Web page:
The complexities of today’s health care compliance environment are as steep as they are aggressive. That is to say, they are very steep and very aggressive. The Department of Justice obtained more than $3.5 billion in settlements and judgments from cases involving fraud and false claims against the government in Fiscal Year 2015. And more than half (54 percent) of those recoveries, or $1.9 billion, came from companies and individuals in the health care industry alone. Indeed, the industry is in the crosshairs of federal scrutiny.
With this type of pressure felt by compliance officers, health care executives and other industry stakeholders, there are competing powers at play. First, there is an extraordinary need to perform processes, like billing, correctly. But, there is also a fear of discovery—learning that an organization, even one acting in good faith to comply with regulations, may have missed the mark on the processes and thus exposing an organization to risk of severe penalties.
While ignorance may be bliss in some situations, burying a head in the sand only adds to the risk exposure in the health care sector. However, there is a basic legal principal that allows both proactive auditing (and non-compliance discovery) and confidentiality protection to coexist—the attorney/client privilege.
Legal privilege, compliance strategy
Attorney /client relationships are a safe place to discuss legal issues safe from the risk of having those communications being exposed later. While true, this special privilege creates value well beyond the justice system. In addition, the attorney work product privilege extends those protections to research and analysis performed either by the attorney, or at the direction of the attorney by staff. The privileged nature of these communications and follow on works are essential in compliance investigations. When the appropriate protocols are maintained, the information is bound by law to remain confidential. That is, an attorney, and staff working at the attorney’s direction cannot divulge the information to anyone without the client’s explicit approval. In addition, as long as the appropriate protocols are maintained, the information is inadmissible in court.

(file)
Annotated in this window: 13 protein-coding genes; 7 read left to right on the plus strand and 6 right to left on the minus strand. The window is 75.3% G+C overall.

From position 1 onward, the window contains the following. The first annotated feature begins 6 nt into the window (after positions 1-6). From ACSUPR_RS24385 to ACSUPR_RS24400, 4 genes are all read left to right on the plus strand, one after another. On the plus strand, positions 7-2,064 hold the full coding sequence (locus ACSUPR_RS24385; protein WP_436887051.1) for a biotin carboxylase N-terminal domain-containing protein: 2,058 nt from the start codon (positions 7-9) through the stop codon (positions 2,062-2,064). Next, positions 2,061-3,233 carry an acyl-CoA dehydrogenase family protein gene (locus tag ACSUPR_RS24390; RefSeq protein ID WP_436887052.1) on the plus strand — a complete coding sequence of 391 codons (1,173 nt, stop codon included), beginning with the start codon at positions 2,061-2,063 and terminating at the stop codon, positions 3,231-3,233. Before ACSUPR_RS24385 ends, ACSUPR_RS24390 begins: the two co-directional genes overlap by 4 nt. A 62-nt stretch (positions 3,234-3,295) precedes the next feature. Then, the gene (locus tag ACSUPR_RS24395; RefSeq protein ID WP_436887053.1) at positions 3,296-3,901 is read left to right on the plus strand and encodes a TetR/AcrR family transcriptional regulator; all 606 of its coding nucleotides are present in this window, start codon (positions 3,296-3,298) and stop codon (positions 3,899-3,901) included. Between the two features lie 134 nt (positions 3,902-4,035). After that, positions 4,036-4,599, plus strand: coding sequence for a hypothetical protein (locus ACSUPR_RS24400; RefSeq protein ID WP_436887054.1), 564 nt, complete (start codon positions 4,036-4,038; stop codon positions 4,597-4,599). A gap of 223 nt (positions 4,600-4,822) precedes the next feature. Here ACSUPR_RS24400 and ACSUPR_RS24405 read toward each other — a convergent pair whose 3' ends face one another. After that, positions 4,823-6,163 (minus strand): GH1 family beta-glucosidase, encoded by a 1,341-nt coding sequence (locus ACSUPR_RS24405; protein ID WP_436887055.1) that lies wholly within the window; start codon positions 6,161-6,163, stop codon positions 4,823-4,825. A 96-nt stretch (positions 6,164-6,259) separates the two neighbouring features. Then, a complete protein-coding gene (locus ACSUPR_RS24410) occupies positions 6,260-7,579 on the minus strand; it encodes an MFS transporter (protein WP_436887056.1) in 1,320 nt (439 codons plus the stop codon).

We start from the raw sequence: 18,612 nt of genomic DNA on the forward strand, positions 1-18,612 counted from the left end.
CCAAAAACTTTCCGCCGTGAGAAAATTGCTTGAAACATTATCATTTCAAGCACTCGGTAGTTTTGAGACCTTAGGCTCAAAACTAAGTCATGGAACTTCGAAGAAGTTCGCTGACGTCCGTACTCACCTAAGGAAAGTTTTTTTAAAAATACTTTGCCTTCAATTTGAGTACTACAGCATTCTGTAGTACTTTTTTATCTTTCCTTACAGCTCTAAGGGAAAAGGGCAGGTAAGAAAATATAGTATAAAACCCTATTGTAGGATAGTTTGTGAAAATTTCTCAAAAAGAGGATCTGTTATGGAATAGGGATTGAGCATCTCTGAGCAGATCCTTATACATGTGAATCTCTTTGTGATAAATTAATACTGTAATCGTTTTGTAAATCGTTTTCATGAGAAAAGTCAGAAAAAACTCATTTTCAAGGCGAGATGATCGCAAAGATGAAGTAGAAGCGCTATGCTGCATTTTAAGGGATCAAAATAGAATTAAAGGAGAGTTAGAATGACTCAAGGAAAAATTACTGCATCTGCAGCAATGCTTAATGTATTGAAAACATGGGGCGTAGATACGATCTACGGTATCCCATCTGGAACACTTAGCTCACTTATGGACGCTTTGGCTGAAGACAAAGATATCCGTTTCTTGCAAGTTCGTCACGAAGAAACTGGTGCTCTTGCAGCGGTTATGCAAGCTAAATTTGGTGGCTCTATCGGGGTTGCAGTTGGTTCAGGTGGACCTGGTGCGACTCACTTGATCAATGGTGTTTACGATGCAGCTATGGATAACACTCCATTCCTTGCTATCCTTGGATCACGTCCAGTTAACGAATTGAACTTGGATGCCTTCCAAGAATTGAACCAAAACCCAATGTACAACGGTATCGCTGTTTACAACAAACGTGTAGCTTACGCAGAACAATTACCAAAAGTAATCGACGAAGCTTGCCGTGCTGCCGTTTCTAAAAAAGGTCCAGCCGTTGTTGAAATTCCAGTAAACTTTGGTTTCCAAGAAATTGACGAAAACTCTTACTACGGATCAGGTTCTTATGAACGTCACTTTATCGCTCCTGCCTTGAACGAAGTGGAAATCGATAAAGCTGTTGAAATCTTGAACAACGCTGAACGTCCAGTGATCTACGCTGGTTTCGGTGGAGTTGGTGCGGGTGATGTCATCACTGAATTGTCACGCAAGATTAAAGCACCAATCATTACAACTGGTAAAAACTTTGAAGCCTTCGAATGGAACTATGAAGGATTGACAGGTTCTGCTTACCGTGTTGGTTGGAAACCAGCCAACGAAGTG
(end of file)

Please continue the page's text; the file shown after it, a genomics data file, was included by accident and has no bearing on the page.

So consider a Medicare/Medicaid billing audit. Attorneys and professionals with expertise in this arena, working at the direction of the attorneys involved, can perform the audit, discuss results, suggest action plans without risk of having any employee or third party receive sensitive information—or become required by a court to disclose that information. This is an important contrast to whistleblower statutes that can make the disclosure of suspected billing discrepancies a very lucrative temptation to staff and third parties operating without this protection.
The limitations of confidentiality agreements
One might ask—aren’t confidentiality and non-disclosure agreements designed to do the same thing?
Yes and no.
While parties are legally bound to uphold the non-disclosure parameters as agreed upon in these documents, a court order essentially renders them useless. A judge can require someone to share information an organization intended to keep away from the public—and away from opposing counsel. Again, with attorney/client privilege, that is not the case.
Of course, attorney/client privilege and the attorney work product privilege may not be necessary for every compliance-facing consulting need. These privileges should also be considered with price, experience and reputation when vetting consultants and advisors. However, this special relationship can be an excellent tool for driving compliance without fear of learning new information—especially if there is any risk for any type of litigation to stem from findings.Attorney/Client Privilege Provides Shelter Amid Aggressive Compliance EnvironmentClick To Tweet
Timothy Gary is CEO and Kerry Hart is COO of DW Franklin Consulting Group, a Nashville, Tenn.-based full-service health care firm providing business, regulatory and government relations consulting services to the health care industry. Mr. Gary is also an attorney with Dickinson Wright PLLC. Learn more by visiting www.dwcfg.com and www.dickinson-wright.com.